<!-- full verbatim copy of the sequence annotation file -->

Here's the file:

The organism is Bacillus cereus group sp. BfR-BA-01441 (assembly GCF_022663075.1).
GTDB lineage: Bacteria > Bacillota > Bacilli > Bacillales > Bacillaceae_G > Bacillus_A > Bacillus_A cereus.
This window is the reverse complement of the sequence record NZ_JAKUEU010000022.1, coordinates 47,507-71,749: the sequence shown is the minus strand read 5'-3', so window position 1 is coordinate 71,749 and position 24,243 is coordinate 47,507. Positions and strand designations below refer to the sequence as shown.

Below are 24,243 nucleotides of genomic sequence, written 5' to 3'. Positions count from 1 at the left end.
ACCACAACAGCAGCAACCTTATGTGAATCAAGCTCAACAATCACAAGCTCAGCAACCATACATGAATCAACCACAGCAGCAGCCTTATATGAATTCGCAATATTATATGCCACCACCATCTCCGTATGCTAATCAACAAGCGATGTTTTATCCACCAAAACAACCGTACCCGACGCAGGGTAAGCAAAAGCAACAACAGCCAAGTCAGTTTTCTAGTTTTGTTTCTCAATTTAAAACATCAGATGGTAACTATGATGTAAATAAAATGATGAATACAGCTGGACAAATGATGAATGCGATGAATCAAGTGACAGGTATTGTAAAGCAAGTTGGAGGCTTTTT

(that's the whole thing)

The organism is Bacillus cereus group sp. BfR-BA-01441 (assembly GCF_022663075.1).
GTDB lineage: Bacteria > Bacillota > Bacilli > Bacillales > Bacillaceae_G > Bacillus_A > Bacillus_A cereus.
This window is the reverse complement of the sequence record NZ_JAKUEU010000022.1, coordinates 47,507-71,749: the sequence shown is the minus strand read 5'-3', so window position 1 is coordinate 71,749 and position 24,243 is coordinate 47,507. Positions and strand designations below refer to the sequence as shown.

Below are 24,243 nucleotides of genomic sequence, written 5' to 3'. Positions count from 1 at the left end.
ACCACAACAGCAGCAACCTTATGTGAATCAAGCTCAACAATCACAAGCTCAGCAACCATACATGAATCAACCACAGCAGCAGCCTTATATGAATTCGCAATATTATATGCCACCACCATCTCCGTATGCTAATCAACAAGCGATGTTTTATCCACCAAAACAACCGTACCCGACGCAGGGTAAGCAAAAGCAACAACAGCCAAGTCAGTTTTCTAGTTTTGTTTCTCAATTTAAAACATCAGATGGTAACTATGATGTAAATAAAATGATGAATACAGCTGGACAAATGATGAATGCGATGAATCAAGTGACAGGTATTGTAAAGCAAGTTGGAGGCTTTTT